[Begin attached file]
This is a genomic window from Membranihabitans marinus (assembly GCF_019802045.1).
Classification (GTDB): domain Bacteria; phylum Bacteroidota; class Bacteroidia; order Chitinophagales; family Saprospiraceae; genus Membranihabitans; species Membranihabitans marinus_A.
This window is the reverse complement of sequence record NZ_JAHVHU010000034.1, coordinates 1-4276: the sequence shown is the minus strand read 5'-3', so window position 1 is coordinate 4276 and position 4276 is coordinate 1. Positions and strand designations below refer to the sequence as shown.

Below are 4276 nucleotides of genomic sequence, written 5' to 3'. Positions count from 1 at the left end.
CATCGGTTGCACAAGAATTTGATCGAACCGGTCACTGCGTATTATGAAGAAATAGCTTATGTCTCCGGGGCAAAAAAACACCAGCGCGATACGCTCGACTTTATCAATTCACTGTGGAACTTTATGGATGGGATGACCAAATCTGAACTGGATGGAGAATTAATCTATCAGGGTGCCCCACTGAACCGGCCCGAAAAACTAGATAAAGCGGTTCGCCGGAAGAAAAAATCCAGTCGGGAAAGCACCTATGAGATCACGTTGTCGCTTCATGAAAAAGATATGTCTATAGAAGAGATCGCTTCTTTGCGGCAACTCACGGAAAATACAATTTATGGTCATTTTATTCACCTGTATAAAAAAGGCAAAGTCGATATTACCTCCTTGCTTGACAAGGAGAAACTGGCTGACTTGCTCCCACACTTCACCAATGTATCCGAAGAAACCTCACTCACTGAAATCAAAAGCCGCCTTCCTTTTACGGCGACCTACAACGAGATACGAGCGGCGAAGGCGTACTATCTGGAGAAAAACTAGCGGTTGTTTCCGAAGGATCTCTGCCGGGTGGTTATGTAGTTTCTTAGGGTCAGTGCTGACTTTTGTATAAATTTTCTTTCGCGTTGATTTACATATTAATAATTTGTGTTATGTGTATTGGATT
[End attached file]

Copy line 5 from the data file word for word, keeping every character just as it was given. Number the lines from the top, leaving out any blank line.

CATCGGTTGCACAAGAATTTGATCGAACCGGTCACTGCGTATTATGAAGAAATAGCTTATGTCTCCGGGGCAAAAAAACACCAGCGCGATACGCTCGACTTTATCAATTCACTGTGGAACTTTATGGATGGGATGACCAAATCTGAACTGGATGGAGAATTAATCTATCAGGGTGCCCCACTGAACCGGCCCGAAAAACTAGATAAAGCGGTTCGCCGGAAGAAAAAATCCAGTCGGGAAAGCACCTATGAGATCACGTTGTCGCTTCATGAAAAAGATATGTCTATAGAAGAGATCGCTTCTTTGCGGCAACTCACGGAAAATACAATTTATGGTCATTTTATTCACCTGTATAAAAAAGGCAAAGTCGATATTACCTCCTTGCTTGACAAGGAGAAACTGGCTGACTTGCTCCCACACTTCACCAATGTATCCGAAGAAACCTCACTCACTGAAATCAAAAGCCGCCTTCCTTTTACGGCGACCTACAACGAGATACGAGCGGCGAAGGCGTACTATCTGGAGAAAAACTAGCGGTTGTTTCCGAAGGATCTCTGCCGGGTGGTTATGTAGTTTCTTAGGGTCAGTGCTGACTTTTGTATAAATTTTCTTTCGCGTTGATTTACATATTAATAATTTGTGTTATGTGTATTGGATT